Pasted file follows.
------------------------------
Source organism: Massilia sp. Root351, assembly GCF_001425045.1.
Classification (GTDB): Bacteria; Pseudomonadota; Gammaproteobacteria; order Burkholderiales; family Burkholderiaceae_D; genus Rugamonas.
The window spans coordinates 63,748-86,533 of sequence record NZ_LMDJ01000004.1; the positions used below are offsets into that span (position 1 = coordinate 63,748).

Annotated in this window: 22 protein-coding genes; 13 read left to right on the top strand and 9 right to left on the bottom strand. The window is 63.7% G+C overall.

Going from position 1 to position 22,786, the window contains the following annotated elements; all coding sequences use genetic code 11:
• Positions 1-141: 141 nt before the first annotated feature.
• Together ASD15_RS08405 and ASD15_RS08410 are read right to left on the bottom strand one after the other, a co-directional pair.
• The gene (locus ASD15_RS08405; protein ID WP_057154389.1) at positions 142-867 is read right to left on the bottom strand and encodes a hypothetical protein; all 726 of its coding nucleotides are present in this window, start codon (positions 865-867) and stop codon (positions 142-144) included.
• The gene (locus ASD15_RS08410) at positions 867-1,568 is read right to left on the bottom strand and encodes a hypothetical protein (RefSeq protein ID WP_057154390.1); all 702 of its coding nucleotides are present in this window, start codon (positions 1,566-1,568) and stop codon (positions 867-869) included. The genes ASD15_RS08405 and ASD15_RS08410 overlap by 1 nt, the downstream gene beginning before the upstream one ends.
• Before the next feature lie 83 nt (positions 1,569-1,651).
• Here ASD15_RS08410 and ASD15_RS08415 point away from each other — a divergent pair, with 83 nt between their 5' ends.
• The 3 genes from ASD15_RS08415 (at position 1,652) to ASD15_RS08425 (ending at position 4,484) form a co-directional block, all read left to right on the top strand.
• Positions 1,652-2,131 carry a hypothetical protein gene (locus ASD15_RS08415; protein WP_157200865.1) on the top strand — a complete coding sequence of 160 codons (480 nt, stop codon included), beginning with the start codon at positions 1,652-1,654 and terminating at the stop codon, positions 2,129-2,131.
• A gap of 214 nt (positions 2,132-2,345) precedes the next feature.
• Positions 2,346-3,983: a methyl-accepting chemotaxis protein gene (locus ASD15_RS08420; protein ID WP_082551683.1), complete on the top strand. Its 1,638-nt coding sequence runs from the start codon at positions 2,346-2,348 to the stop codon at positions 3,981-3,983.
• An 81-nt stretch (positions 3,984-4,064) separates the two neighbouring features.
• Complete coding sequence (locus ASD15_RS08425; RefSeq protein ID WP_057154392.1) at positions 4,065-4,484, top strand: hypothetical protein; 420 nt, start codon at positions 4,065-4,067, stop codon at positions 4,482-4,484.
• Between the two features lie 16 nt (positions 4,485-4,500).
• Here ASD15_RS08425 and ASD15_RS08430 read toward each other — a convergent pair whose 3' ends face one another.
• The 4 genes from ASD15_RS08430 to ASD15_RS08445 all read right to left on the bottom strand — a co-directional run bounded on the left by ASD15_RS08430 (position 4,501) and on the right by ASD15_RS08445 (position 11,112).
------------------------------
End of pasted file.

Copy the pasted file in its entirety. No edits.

Source organism: Massilia sp. Root351, assembly GCF_001425045.1.
Classification (GTDB): Bacteria; Pseudomonadota; Gammaproteobacteria; order Burkholderiales; family Burkholderiaceae_D; genus Rugamonas.
The window spans coordinates 63,748-86,533 of sequence record NZ_LMDJ01000004.1; the positions used below are offsets into that span (position 1 = coordinate 63,748).

Annotated in this window: 22 protein-coding genes; 13 read left to right on the top strand and 9 right to left on the bottom strand. The window is 63.7% G+C overall.

Going from position 1 to position 22,786, the window contains the following annotated elements; all coding sequences use genetic code 11:
• Positions 1-141: 141 nt before the first annotated feature.
• Together ASD15_RS08405 and ASD15_RS08410 are read right to left on the bottom strand one after the other, a co-directional pair.
• The gene (locus ASD15_RS08405; protein ID WP_057154389.1) at positions 142-867 is read right to left on the bottom strand and encodes a hypothetical protein; all 726 of its coding nucleotides are present in this window, start codon (positions 865-867) and stop codon (positions 142-144) included.
• The gene (locus ASD15_RS08410) at positions 867-1,568 is read right to left on the bottom strand and encodes a hypothetical protein (RefSeq protein ID WP_057154390.1); all 702 of its coding nucleotides are present in this window, start codon (positions 1,566-1,568) and stop codon (positions 867-869) included. The genes ASD15_RS08405 and ASD15_RS08410 overlap by 1 nt, the downstream gene beginning before the upstream one ends.
• Before the next feature lie 83 nt (positions 1,569-1,651).
• Here ASD15_RS08410 and ASD15_RS08415 point away from each other — a divergent pair, with 83 nt between their 5' ends.
• The 3 genes from ASD15_RS08415 (at position 1,652) to ASD15_RS08425 (ending at position 4,484) form a co-directional block, all read left to right on the top strand.
• Positions 1,652-2,131 carry a hypothetical protein gene (locus ASD15_RS08415; protein WP_157200865.1) on the top strand — a complete coding sequence of 160 codons (480 nt, stop codon included), beginning with the start codon at positions 1,652-1,654 and terminating at the stop codon, positions 2,129-2,131.
• A gap of 214 nt (positions 2,132-2,345) precedes the next feature.
• Positions 2,346-3,983: a methyl-accepting chemotaxis protein gene (locus ASD15_RS08420; protein ID WP_082551683.1), complete on the top strand. Its 1,638-nt coding sequence runs from the start codon at positions 2,346-2,348 to the stop codon at positions 3,981-3,983.
• An 81-nt stretch (positions 3,984-4,064) separates the two neighbouring features.
• Complete coding sequence (locus ASD15_RS08425; RefSeq protein ID WP_057154392.1) at positions 4,065-4,484, top strand: hypothetical protein; 420 nt, start codon at positions 4,065-4,067, stop codon at positions 4,482-4,484.
• Between the two features lie 16 nt (positions 4,485-4,500).
• Here ASD15_RS08425 and ASD15_RS08430 read toward each other — a convergent pair whose 3' ends face one another.
• The 4 genes from ASD15_RS08430 to ASD15_RS08445 all read right to left on the bottom strand — a co-directional run bounded on the left by ASD15_RS08430 (position 4,501) and on the right by ASD15_RS08445 (position 11,112).